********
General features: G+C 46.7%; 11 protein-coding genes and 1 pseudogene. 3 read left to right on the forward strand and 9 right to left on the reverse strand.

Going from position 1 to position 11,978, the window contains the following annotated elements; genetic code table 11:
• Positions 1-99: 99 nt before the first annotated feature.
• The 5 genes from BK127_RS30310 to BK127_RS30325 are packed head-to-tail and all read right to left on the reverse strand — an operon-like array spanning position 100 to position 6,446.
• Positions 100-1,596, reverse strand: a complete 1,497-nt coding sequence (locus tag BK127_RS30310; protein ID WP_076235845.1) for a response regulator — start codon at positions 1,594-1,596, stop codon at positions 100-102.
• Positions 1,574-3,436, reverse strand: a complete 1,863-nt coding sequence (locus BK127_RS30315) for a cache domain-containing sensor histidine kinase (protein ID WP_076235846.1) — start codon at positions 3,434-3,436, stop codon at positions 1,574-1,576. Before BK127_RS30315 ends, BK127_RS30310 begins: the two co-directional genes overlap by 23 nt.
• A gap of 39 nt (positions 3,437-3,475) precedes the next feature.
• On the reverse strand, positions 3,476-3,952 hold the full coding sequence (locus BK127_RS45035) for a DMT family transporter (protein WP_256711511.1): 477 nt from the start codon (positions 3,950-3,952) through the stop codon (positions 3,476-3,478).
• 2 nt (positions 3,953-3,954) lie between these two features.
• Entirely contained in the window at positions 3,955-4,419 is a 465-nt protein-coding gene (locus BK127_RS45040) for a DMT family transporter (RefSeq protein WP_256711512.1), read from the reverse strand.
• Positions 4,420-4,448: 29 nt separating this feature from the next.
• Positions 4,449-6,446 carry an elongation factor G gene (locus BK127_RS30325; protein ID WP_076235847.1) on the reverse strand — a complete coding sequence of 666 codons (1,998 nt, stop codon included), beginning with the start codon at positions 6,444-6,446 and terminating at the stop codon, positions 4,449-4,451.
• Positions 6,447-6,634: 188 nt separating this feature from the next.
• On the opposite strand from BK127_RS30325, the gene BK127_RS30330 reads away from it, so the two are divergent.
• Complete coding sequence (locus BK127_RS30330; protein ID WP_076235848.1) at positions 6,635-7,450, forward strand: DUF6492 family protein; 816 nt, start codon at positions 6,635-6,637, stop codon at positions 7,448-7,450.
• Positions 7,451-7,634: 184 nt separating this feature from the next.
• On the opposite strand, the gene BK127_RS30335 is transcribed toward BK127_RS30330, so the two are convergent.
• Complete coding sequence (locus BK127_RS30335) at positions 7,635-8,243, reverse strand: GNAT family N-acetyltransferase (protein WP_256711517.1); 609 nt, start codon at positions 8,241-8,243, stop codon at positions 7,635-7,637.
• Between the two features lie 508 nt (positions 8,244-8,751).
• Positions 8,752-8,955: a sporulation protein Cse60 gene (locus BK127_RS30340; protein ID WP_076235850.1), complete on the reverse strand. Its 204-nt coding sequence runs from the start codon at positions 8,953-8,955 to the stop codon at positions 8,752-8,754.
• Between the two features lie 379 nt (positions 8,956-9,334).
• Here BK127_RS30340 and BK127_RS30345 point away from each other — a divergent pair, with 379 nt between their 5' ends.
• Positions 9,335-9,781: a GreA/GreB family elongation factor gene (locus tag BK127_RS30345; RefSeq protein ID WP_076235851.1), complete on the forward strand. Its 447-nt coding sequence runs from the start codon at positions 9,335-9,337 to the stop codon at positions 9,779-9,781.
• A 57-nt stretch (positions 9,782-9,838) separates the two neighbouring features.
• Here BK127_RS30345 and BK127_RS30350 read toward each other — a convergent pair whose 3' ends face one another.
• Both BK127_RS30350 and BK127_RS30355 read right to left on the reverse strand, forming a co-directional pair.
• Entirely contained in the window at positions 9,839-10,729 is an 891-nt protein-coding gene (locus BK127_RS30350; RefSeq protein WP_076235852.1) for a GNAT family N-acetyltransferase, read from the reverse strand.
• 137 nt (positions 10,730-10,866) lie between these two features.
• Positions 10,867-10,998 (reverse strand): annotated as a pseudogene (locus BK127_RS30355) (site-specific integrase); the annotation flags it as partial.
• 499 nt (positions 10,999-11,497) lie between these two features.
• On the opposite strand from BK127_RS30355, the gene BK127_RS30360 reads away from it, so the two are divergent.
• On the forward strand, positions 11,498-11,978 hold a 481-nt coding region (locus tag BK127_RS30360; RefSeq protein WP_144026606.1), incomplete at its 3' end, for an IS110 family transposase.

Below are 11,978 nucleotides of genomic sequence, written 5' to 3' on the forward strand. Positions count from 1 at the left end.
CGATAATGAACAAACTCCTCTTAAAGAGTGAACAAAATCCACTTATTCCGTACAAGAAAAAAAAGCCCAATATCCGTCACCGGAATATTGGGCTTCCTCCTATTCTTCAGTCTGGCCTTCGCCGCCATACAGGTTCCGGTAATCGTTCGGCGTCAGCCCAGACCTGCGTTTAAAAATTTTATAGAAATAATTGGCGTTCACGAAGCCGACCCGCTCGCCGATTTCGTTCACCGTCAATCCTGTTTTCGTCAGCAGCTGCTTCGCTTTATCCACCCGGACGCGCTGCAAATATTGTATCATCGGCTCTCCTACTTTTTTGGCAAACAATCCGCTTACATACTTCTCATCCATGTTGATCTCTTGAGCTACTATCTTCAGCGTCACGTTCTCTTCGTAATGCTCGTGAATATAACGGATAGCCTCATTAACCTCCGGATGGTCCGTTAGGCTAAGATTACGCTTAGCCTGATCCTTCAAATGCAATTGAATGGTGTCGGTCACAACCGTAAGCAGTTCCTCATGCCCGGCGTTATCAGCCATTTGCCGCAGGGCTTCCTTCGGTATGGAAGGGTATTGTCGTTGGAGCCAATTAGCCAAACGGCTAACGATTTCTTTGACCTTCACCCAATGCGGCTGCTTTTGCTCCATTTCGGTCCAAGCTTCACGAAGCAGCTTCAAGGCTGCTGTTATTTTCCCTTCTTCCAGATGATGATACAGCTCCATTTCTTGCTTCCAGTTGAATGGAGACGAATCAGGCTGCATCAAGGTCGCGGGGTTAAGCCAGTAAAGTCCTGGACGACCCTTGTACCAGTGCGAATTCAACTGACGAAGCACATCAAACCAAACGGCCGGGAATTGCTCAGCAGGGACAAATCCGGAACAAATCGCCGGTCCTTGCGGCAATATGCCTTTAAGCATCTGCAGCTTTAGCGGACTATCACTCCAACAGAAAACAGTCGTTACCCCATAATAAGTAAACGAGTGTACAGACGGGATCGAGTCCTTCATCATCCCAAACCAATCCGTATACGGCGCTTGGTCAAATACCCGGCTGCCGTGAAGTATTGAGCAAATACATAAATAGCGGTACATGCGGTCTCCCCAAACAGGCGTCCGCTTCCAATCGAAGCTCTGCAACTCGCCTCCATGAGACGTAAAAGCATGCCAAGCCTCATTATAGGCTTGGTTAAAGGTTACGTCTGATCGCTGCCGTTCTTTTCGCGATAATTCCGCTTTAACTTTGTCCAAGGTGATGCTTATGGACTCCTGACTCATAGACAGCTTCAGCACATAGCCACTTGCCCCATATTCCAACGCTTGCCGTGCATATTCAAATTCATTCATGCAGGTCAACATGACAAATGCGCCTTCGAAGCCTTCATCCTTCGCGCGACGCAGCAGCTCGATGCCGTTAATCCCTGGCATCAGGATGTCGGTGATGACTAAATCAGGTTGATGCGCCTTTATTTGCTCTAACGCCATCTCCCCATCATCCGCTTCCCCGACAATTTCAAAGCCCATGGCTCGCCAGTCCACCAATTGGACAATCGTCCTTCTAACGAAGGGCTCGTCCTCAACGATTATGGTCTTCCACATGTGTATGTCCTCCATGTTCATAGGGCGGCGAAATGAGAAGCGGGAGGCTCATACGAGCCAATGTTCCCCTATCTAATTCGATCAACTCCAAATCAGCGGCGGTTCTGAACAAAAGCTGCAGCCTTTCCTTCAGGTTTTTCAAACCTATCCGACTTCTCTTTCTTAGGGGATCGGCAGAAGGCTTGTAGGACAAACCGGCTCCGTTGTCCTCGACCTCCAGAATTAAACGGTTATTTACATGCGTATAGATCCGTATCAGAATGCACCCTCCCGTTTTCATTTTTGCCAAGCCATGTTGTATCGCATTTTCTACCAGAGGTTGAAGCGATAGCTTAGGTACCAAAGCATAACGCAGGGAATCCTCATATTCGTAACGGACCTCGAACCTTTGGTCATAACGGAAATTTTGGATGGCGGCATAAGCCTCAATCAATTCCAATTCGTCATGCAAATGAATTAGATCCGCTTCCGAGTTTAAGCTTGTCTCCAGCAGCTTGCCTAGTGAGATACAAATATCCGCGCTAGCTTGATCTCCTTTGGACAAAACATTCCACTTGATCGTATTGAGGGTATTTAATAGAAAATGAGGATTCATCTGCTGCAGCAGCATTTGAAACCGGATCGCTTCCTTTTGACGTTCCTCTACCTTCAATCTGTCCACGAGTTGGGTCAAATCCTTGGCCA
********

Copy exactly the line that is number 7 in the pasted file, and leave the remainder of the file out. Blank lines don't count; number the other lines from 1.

• A gap of 39 nt (positions 3,437-3,475) precedes the next feature.